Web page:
+ Ken Griffin, an American investor and multi-billionaire, just purchased the most expensive home ever sold for $238 million New York penthouse. This is a whole lot of cash to us non-billionaires, but for Griffin, it feels like another weekend purchase. Including this penthouse, Griffin spent $362 million in one week!
+ CNBC, Billionaire Ken Griffin buys New York penthouse for $238 million, the most expensive US home ever sold: “The deal is the largest in Griffin’s recent $700 million global real estate shopping spree, believed to be the largest ever for a U.S. billionaire. Over the past few years, the founder and CEO of Citadel has purchased the most expensive homes in Chicago, Miami and New York.
+ He has spent more than $200 million to buy land in Palm Beach, Florida, for a home he plans to build there. And this week, news broke that he purchased a $122 million property in London, which was the most expensive sale in that city in a decade.”
5. Reporting live from HomeLight!
+ This month, HomeLight released its very own Best of HomeLight Awards: “Each year, HomeLight awards agents at both the local and national levels for excellence in 5 distinct categories. Winners of the Best of HomeLight Award represent the top performing agents working in America today.”
+ In other news, HomeLight announced that we are an official partner of U.S. Figure Skating! We were there for #USChamps19 when Nathan Chen won his third gold and Alysa Liu became the youngest U.S. Figure Skating champion. She is also the first American woman to land three triple Axels in a competition!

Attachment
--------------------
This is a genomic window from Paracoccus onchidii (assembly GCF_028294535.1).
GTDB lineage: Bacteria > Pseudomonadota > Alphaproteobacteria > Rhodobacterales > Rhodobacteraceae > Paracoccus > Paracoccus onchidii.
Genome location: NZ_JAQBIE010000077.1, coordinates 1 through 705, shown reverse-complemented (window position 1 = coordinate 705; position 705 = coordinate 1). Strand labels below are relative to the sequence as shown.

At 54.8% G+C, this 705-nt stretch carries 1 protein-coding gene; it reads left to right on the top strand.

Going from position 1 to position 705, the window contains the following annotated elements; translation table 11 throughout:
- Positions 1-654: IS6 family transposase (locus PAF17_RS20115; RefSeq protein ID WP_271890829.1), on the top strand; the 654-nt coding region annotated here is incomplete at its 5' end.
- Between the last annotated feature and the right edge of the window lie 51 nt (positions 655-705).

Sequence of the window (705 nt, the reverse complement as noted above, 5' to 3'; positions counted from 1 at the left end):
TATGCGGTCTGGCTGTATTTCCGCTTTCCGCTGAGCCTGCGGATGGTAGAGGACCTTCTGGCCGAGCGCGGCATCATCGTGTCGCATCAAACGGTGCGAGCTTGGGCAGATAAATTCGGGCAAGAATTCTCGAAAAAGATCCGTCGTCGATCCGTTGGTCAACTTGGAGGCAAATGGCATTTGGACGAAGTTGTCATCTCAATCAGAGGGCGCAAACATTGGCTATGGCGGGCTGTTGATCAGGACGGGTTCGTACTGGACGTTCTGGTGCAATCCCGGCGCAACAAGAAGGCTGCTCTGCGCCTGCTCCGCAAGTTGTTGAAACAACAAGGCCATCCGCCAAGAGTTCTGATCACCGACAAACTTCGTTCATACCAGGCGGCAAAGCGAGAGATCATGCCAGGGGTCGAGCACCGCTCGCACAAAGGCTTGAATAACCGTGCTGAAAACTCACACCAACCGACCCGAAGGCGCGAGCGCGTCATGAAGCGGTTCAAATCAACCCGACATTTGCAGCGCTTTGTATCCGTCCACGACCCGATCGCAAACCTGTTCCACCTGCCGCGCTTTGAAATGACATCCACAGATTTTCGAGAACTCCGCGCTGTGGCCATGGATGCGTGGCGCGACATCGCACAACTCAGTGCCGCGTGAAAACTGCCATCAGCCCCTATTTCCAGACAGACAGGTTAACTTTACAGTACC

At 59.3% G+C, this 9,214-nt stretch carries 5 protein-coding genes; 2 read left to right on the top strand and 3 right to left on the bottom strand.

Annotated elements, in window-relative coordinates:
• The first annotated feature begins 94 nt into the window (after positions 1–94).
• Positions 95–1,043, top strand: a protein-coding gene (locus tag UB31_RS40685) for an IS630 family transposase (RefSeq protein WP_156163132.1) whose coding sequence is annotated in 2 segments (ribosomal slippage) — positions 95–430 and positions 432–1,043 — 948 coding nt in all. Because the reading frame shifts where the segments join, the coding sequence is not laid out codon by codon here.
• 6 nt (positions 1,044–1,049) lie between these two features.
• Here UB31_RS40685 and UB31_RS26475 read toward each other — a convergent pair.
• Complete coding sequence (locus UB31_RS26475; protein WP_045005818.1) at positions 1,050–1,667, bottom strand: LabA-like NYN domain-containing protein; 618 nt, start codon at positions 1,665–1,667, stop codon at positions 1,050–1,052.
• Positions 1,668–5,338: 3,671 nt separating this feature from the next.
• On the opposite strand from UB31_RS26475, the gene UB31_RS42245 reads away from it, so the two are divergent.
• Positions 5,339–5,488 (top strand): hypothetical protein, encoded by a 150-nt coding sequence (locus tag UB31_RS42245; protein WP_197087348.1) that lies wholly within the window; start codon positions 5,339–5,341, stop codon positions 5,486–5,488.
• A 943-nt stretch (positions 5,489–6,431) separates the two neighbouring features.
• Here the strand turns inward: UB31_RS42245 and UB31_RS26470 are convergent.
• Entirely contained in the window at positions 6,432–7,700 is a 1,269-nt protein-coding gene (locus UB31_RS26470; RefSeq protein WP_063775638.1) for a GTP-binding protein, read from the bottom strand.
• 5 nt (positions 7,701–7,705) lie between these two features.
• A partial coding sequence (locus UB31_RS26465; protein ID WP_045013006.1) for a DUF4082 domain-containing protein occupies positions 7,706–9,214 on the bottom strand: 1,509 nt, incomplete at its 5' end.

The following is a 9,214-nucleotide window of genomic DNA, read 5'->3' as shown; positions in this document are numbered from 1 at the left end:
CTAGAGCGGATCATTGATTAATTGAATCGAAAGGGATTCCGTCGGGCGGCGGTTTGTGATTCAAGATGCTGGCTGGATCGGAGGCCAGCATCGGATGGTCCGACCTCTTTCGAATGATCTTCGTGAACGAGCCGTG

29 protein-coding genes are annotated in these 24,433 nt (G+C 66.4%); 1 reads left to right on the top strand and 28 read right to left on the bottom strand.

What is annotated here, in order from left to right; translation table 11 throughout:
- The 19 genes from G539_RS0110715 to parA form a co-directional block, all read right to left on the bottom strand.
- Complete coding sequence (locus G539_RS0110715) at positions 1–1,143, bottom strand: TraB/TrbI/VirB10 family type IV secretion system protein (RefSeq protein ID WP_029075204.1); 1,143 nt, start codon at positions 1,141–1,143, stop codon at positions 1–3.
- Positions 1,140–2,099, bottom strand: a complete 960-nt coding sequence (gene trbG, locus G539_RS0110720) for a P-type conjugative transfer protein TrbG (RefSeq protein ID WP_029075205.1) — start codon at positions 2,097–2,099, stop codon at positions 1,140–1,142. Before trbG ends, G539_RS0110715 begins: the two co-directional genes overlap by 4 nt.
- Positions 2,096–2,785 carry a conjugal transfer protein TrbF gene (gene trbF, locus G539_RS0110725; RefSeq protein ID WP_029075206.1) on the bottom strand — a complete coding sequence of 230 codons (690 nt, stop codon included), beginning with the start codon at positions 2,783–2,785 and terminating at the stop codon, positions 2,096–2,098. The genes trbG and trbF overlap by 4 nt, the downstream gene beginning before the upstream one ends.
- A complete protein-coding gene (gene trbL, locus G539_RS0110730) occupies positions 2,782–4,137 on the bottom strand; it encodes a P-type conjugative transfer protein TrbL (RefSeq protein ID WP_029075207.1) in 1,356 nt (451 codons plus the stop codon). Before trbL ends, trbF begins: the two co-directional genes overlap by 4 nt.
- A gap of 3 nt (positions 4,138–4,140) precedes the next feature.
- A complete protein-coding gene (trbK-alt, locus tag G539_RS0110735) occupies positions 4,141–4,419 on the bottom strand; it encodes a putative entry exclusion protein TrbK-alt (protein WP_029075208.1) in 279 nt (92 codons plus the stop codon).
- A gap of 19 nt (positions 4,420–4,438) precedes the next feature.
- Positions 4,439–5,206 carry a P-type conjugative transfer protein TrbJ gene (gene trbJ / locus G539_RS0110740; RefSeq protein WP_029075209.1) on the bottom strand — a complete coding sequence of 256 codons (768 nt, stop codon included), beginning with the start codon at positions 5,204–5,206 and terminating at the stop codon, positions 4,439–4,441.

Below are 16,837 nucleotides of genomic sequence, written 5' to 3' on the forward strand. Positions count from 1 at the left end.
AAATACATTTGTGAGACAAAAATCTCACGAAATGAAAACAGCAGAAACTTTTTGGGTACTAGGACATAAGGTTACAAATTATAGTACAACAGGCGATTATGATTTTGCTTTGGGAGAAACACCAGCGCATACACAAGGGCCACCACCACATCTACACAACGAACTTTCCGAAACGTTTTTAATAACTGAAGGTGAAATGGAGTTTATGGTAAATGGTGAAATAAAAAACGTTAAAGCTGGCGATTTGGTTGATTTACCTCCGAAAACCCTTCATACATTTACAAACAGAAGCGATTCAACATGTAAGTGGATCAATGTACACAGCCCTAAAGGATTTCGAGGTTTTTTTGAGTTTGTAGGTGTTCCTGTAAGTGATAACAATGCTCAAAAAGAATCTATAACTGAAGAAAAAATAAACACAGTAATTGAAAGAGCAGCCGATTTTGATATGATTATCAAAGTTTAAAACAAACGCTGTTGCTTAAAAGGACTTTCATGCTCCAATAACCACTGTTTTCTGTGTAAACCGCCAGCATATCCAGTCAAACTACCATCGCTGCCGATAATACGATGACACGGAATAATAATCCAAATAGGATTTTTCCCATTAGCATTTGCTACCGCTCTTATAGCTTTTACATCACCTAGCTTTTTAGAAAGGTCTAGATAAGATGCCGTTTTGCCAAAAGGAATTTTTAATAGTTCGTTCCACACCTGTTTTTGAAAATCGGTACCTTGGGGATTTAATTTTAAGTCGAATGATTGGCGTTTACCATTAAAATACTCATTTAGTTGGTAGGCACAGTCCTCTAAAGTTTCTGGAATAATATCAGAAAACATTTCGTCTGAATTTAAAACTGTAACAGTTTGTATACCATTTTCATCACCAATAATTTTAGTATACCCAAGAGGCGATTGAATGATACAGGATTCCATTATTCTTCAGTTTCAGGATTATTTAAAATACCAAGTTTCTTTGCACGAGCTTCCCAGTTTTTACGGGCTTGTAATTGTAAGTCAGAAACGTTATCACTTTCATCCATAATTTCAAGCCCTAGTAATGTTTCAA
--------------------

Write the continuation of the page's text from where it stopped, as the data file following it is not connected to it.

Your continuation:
+ ICYMI, the “HomeLight Scoring Insight” feature on NBC and NBCSN gave the inside scoop on how judges score all those fancy jumps, spins, and the numbers behind the premier skating event. Think we’re suckers for numbers and data? Well, guilty as charged!
6. Put your money where your mouth is
+ Tech giant Microsoft has pledged $500 million to their home base Seattle, Washington, in an effort to solve the city’s affordable housing crisis.
+ Forbes, Microsoft Tries To Solve Affordable Housing With $500 Million Trust: “Microsoft is trying to build a more inclusive Seattle with a $500 million cash injection into the city’s affordable housing projects. The tech giant created a $475 million trust fund to support the creation of middle-income housing along with a $25 million donation to address homelessness.”
+ Microsoft isn’t the only company dabbling in philanthropy. Amazon’s Jeff Bezos is donating $1 billion of his own fortune the homelessness organizations cross the U.S. Airbnb has also donated $5 million toward homelessness in San Francisco.
+ Geek Wire, Can Big Tech solve the housing crisis? The politics of private companies taking on public issues: “Big tech companies are stepping in to help solve the housing crunch in the face of mounting frustration from their communities, where big increases in home prices and homelessness are often a side effect of economic growth.”
+ Their efforts are met with both excitement and skepticism, but only time can tell if their cash donations will alleviate the housing issues they helped create.